Scene from 2010 film Carlos. [Source:]

His case, along with that of the Italian Red Brigades, points to double standards in War on Terror going back to the 1970s

In August 1994, Carlos the Jackal was arrested in Khartoum, Sudan, after a long sting operation by the CIA, and he was subsequently tried and convicted on murder charges.

The operation seemed like a great success for the CIA. However, according to Ivan de Lignières, a top French intelligence operative, Carlos could have been apprehended almost 20 years earlier—before he carried out a wave of deadly bombings in France in the early 1980s.

De Lignières said that men under his command had identified the Jackal but could not act because they knew that he was “under surveillance by Algerian and Israeli intelligence services.”

“The light was always red for Carlos,” a livid de Lignières explained years later, “because of the Israelis. The latter appeared to protect him. Carlos had been the poster boy to discredit the Arabs and beef up the case of Israel. Any time we got close to [Carlos], we would see [the Israelis] around the corner.”[1]

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Ivan de Lignières [Source:]

Carlos the Jackal’s case is an excellent example of Western governments’ manipulation of terrorism and complicity in it—something that has begun to receive growing scholarly attention and is becoming better known.

Due to the extreme sensitivity of the subject, the literature on the topic is understandably relatively limited, but it has already produced considerable achievements.[2]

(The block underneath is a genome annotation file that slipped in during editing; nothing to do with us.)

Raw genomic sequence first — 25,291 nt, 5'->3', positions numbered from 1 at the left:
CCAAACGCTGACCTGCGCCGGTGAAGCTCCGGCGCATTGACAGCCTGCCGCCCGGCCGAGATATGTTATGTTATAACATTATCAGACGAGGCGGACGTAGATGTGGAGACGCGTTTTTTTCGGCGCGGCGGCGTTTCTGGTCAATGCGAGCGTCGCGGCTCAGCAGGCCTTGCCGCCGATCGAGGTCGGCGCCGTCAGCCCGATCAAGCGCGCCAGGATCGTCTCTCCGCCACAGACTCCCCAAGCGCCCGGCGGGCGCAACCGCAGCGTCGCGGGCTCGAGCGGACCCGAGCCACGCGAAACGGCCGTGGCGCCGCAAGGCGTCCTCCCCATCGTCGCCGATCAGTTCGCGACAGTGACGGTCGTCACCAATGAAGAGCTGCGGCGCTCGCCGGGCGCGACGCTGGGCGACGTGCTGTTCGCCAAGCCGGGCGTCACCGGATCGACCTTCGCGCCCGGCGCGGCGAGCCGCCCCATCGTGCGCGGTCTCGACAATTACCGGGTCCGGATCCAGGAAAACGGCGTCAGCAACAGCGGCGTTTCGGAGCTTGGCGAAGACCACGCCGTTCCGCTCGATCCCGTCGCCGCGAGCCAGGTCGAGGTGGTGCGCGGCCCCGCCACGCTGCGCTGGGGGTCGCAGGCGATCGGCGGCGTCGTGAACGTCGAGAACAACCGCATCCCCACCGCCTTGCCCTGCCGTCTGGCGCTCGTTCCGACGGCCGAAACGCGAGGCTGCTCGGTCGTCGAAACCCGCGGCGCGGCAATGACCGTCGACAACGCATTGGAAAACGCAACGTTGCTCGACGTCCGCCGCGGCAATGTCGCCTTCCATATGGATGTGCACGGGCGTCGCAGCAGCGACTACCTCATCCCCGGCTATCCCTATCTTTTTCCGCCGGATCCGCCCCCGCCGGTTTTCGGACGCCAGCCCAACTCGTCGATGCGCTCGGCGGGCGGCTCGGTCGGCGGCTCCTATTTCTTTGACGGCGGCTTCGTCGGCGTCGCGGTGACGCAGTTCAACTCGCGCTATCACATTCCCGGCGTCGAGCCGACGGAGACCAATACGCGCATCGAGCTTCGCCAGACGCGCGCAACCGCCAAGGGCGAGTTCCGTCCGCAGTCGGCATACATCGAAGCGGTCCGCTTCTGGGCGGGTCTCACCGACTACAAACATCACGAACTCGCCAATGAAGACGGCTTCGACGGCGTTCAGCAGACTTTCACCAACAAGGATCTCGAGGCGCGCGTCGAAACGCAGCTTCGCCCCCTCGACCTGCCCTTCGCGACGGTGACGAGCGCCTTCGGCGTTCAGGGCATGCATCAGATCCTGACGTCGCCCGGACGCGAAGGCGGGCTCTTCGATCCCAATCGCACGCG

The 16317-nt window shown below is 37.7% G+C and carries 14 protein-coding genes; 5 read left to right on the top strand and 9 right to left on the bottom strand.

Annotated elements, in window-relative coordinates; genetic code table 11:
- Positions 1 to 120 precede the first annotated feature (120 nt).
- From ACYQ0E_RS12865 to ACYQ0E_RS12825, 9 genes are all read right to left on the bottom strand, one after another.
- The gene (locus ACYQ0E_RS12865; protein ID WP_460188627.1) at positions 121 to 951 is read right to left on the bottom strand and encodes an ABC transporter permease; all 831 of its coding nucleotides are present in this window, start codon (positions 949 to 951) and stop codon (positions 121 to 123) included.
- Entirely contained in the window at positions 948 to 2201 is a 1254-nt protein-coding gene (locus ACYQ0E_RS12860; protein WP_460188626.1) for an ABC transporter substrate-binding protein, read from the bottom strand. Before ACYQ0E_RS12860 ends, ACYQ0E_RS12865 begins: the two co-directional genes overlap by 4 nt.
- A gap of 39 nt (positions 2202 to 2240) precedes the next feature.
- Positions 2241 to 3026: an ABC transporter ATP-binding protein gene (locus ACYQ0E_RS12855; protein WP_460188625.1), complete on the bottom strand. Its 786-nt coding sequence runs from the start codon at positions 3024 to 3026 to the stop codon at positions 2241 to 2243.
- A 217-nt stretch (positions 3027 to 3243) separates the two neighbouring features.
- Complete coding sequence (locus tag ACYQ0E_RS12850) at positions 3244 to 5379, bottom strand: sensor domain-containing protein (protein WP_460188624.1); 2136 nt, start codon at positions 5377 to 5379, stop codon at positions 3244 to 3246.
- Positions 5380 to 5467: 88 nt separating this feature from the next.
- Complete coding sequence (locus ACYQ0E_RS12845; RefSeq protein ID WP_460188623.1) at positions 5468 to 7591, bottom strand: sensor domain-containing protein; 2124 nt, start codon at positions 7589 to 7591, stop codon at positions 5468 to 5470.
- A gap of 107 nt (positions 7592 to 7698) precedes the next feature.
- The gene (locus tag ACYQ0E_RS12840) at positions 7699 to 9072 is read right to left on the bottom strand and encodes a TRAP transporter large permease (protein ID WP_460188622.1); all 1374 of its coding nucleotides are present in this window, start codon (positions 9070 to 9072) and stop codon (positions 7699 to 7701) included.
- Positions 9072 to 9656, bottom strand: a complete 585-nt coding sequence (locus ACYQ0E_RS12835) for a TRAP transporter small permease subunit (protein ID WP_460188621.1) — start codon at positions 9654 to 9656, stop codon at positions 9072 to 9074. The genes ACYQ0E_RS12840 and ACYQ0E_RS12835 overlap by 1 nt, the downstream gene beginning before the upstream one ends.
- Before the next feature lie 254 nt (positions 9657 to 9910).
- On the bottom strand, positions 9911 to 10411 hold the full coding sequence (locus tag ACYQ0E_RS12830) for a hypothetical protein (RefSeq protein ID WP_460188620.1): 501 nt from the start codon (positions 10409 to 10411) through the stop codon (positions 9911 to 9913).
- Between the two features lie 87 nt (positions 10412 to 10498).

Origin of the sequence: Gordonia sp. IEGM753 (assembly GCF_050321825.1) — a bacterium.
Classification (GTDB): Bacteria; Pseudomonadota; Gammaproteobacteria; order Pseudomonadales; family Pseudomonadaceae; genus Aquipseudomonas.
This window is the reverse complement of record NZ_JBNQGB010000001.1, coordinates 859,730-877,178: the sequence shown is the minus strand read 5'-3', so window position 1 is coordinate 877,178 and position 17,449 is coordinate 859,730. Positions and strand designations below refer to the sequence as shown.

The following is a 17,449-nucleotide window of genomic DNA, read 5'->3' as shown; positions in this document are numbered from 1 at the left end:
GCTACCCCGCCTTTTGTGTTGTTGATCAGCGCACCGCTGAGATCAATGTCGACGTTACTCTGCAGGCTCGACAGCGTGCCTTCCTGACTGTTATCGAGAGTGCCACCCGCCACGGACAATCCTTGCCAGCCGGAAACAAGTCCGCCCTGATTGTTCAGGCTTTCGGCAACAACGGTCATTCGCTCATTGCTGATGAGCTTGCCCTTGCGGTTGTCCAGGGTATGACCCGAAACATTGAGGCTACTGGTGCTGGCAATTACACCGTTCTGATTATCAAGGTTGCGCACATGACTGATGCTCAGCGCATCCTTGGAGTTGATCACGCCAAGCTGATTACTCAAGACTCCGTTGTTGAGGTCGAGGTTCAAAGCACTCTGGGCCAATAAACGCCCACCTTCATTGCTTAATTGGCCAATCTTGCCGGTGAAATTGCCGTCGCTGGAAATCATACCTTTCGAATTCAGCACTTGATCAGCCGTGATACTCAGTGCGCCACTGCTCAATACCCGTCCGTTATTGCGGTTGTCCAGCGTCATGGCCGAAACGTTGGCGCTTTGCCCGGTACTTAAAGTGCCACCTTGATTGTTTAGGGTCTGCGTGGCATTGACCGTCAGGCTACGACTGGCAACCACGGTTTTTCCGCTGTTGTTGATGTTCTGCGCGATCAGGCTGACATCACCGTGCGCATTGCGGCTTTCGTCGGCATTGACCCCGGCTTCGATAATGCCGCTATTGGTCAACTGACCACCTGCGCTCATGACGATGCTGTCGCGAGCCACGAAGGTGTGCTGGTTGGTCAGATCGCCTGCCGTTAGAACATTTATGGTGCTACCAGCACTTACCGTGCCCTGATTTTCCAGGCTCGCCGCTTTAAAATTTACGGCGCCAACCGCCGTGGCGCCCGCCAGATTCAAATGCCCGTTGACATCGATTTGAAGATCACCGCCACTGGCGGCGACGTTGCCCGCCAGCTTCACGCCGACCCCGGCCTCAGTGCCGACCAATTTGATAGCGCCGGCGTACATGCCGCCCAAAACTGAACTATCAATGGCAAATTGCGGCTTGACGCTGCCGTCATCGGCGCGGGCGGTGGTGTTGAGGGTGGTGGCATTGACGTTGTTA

Historical, criminal and independent investigations, spanning the last two decades in particular, have improved our understanding of how government actors may manipulate terrorism for political purposes.

Two case studies may deserve attention in the U.S., because the relatively recent, sensitive findings in both are largely unknown in the Anglophone world: that of the Venezuelan terrorist Carlos “the Jackal”, and the Italian Red Brigades, a “left-wing” leaning, radical terror group.

As the most significant investigative developments took place essentially in France and Italy, English material on either case is, in fact, quite scant.

Both cases are better understood in the context of the current state of research and understanding of “counterterrorism” operations, which they significantly contribute to enrich.

Tracking down “the Jackal

It was August 14, 1994, in the Sudan capital, Khartoum. At 3:00 a.m., the unusual Venezuelan resident was abruptly awakened and pinned down to his bed.

A special operation run by French operatives, building on the decisive cooperation of U.S. special forces, had finally captured the Jackal.

He had been one of the most wanted fugitives for more than two decades.

Ilich Ramírez Sánchez, better known to the world as “Carlos the Jackal,” or simply Carlos, was born into an affluent Venezuelan family in 1949.

His father, a wealthy, well-connected lawyer, was a radical Marxist.

After an unremarkable academic path in London and at the Patrice Lumumba University in Moscow, Carlos joined the Popular Front for the Liberation of Palestine (PFLP), where he pursued his revolutionary training.

This combination of file pictures created on March 28, 2017 shows (L-R) a portrait of Venezuelan self styled revolutionary Ilich Ramirez Sanchez, also known as "Carlos the Jackal" taken in the early 1970s, Ramirez arriving to face trial at the Palais de Justice in Paris on March 7, 2001 and arriving at the Criminal Court of the Palais de Justice in Paris on December 9, 2013.